Llywydd PEN Cymru, Menna Elfyn, yn darllen ei cherdd, ‘Nebach’, ar gyfer Diwrnod Rhyngwladol Mamiaith 2021.
Wales PEN Cymru’s president, Menna Elfyn, reads her poem, ‘Nebach’, for International Mother Language Day 2021. See English translation below.
Nebbish – MENNA ELFYN
“So many of us have stood up for the marginalized, but never expected to be here ourselves” – Barbara Kingsolver
What I learned early on : bach = small is small, smaller, smallest;
but who is the smallest of us all?
We thought it was us, the Welsh
‘appendage’, some relic or other
of England – sometimes quipped as Great Britain,
although miniscule on any map.
Welsh is the only language you learn
to be able to talk to fewer people,
said one spin doctor or the journalist:
‘this useless language’, though she could not sound
even a syllable from her small world.
Bigger, bigger, bigger is the curse that we hear.
These days, the small and smaller
are afoot, and we are with them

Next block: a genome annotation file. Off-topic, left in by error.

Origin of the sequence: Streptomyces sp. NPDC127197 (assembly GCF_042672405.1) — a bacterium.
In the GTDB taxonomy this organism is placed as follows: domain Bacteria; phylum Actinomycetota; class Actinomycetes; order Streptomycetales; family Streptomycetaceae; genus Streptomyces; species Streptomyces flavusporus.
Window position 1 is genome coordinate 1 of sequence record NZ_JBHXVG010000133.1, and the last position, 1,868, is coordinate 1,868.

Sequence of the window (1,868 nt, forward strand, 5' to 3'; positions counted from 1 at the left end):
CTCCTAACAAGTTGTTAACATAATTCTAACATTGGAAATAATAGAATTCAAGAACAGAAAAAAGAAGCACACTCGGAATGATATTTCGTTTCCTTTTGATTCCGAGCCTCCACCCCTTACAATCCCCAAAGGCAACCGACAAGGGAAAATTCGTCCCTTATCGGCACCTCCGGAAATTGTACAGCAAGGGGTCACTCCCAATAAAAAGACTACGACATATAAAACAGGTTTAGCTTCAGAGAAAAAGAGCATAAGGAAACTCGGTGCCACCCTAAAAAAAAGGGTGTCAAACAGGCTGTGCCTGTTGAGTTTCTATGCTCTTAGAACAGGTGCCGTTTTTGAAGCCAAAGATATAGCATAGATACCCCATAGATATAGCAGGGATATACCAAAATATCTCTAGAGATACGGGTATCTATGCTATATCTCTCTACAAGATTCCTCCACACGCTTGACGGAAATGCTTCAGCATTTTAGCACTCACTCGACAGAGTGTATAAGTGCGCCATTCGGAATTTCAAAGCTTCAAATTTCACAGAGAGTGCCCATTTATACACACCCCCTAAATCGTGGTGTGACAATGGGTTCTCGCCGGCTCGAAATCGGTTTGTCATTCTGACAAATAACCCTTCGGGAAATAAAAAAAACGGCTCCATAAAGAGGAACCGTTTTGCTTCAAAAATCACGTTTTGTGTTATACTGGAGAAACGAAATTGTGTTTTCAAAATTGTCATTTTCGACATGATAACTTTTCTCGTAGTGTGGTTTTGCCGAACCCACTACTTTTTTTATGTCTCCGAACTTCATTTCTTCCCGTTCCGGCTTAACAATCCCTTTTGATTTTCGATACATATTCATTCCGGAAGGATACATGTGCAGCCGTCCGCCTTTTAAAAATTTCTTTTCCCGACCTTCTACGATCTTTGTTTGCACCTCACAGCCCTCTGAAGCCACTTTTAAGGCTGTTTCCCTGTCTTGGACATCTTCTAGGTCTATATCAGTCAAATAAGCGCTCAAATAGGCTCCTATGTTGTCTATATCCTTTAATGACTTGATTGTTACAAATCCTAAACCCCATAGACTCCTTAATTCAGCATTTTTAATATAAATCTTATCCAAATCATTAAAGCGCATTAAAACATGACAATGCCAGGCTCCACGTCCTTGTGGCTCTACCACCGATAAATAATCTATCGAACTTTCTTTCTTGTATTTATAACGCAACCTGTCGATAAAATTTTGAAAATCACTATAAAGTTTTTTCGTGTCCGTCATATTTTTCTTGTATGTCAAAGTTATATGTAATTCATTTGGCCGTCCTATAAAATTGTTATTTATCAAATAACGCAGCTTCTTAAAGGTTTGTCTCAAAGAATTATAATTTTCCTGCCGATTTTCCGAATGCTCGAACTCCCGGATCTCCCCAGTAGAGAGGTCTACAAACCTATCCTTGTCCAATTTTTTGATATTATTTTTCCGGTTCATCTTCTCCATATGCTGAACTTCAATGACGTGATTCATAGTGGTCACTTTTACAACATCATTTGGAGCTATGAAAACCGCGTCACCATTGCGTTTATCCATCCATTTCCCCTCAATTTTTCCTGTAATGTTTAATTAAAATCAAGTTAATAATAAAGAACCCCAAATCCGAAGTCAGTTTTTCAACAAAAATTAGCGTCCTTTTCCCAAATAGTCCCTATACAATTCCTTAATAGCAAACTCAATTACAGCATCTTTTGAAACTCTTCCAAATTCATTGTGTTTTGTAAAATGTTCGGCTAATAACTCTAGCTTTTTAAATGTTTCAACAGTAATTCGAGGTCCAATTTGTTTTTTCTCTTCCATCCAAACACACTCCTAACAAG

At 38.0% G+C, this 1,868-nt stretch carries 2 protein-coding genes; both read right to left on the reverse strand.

the smallest ones, dregs
whose hiraeth for hearth
wants a roof, eaves even, and blessings;
who crave, though they be small,
a feast, a dwelling, a plenitude ;
and we, like them, shy away
from those who sense the leaves on our lips.
After all, we Welsh were called strangers
once by our next door neighbours,
so we understand those on the move,
mumbling without the warmth of their mother tongue;
glasswort on a faraway beach
every shard hitting rock
before it falls in the cauldron of tides.
Until the great power reconfigure their dictionaries:
as the diminiutive people:
small, small, the smallest nebbish:
a nobody, nebach—no lineage,
smaller than small
poor thing, say some as they bid adieu
to the whisper of the tiniest tribes and nations.
Before slipping back to their huge world,
larger than ever,ever, ever.
- Nebbish—Yiddish for poor thing; in Welsh neb- means nobody and ‘ach’ lineage or ‘relation’.
- Bach in Welsh is also used as a term for ‘ dear’.
- The ‘ Welsh’ is a name bestowed on us by the English and derived from the Anglo –Saxon wilisc and morphed into Welsh—meaning foreigner / stranger.